New Red Spot on Jupiter
This is one of the great things about science and the way it opens us up.
Galileo got in trouble for several things, one of which was claiming that the earth moved. But he also showed that the surfaces of the various planets weren't perfect, that they weren't perfect spheres, bathed in the glow of heavenly purity. They were planets and moons and things not unlike our own world, in some broad sense.
From Earth, the planets, stars and moons all seem very static, and that's why people before Galileo could ensconce them in a system of perfect geometry, unsullied by terrestrial imperfections.
The discovery of Jupiter's moons helped shatter that notion, as did the discovery that a giant red spot moved across that planet's surface. Now, we've seen a major new icon of astronomy gestate before our eyes.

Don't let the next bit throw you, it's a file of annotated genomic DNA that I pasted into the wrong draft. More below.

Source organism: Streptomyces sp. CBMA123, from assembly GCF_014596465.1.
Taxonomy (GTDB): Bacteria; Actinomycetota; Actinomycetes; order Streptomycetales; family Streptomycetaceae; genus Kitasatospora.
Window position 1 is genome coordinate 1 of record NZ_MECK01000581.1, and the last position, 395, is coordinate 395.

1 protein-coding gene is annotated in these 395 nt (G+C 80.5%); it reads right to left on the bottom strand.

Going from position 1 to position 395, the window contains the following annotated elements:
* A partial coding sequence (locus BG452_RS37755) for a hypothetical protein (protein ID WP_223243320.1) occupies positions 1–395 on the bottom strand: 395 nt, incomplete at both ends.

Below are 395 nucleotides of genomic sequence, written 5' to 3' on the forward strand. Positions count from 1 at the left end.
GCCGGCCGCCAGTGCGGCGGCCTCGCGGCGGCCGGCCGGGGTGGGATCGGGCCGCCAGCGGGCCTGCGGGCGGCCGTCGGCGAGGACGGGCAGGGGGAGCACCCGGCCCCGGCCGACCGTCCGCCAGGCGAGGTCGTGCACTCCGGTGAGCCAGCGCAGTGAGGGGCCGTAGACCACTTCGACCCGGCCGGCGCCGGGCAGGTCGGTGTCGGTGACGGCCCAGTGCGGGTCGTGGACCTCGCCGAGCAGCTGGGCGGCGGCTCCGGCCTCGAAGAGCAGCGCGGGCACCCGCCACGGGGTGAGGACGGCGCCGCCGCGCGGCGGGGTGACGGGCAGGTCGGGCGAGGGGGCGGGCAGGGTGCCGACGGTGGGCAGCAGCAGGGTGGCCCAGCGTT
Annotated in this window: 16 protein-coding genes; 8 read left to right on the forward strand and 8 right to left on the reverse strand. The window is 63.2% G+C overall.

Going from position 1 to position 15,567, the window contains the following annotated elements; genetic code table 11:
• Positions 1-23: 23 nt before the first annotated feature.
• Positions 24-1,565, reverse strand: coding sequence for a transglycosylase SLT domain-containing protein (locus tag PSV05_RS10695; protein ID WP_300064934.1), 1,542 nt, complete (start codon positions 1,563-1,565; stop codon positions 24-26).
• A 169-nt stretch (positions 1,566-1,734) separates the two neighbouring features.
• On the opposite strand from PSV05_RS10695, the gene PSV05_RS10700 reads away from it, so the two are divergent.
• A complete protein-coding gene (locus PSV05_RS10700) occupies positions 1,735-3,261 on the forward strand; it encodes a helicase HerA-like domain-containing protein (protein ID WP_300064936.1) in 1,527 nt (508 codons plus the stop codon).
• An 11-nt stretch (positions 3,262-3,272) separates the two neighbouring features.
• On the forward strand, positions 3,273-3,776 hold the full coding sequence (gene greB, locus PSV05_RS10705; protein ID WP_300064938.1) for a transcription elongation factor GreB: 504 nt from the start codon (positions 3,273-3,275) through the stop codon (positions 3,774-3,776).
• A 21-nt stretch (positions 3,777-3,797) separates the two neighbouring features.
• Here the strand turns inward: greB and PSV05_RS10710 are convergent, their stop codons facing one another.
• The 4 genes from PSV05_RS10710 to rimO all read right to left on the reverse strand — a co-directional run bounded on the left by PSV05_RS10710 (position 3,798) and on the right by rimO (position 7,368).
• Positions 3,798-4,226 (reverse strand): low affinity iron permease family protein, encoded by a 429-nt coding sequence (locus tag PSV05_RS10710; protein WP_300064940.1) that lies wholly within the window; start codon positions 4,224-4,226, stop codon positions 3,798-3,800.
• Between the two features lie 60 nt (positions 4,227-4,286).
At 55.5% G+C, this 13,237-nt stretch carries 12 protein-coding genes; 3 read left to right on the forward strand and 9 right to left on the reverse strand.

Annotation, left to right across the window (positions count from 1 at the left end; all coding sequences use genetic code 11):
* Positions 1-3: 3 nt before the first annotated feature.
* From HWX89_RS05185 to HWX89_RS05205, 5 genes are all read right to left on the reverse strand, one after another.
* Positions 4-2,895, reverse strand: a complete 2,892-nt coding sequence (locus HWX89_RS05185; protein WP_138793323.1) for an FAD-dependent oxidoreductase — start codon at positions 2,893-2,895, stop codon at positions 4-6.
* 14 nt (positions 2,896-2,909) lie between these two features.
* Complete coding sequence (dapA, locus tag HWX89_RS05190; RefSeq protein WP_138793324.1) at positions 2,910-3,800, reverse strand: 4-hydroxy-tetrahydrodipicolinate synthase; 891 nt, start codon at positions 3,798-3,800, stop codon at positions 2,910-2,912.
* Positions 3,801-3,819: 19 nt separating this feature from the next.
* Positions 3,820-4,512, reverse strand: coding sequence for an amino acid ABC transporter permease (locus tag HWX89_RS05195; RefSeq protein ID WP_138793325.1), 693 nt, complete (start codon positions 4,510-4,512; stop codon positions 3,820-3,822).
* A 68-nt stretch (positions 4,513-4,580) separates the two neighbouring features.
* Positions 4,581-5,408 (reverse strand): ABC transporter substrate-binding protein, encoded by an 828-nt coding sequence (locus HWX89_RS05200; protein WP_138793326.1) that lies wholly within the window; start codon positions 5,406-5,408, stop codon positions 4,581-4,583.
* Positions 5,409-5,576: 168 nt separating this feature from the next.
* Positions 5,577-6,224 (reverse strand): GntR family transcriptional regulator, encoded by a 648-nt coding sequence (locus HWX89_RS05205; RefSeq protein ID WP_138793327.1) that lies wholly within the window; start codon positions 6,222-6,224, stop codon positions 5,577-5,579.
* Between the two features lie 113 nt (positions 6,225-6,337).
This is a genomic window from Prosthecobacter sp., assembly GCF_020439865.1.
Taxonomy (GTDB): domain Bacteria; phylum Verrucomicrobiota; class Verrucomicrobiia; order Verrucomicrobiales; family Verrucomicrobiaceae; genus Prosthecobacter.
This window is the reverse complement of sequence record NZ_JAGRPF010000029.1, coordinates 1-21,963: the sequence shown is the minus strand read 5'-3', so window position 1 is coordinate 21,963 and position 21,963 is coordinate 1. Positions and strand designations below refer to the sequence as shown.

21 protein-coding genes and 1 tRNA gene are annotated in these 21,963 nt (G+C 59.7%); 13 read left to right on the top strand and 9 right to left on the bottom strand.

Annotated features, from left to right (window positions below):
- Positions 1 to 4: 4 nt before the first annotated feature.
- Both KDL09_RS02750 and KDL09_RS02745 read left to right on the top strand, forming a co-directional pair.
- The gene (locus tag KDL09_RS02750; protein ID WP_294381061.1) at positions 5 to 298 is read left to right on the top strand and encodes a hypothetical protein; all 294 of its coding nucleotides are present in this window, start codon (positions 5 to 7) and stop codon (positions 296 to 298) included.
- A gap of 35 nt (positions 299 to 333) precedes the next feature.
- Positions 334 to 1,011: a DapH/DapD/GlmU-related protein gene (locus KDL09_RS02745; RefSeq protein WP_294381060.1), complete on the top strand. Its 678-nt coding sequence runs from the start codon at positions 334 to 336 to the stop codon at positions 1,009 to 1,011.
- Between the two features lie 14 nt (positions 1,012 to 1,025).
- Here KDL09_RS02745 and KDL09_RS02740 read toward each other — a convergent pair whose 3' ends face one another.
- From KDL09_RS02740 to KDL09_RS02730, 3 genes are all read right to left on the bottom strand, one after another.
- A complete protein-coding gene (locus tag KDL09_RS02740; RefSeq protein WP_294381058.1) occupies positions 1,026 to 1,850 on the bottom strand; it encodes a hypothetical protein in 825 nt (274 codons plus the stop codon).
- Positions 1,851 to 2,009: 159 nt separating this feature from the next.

Change is the essence of the universe. This seems unsurprising in some contexts, but many of the great revolutions in science proceed from a recognition that something once thought constant is actually subject to change. Lyell's geology, Galileo's astronomy, Darwin's biology all allowed the world to change in unexpected ways. It's hard to imagine the sandstone of the Grand Canyon forming and being carved over millions of years, or unicellular bacteria leaving a string of descendants that include humanity. It's hard to imagine the face of Jupiter changing.
But there it is, a new spot on the block.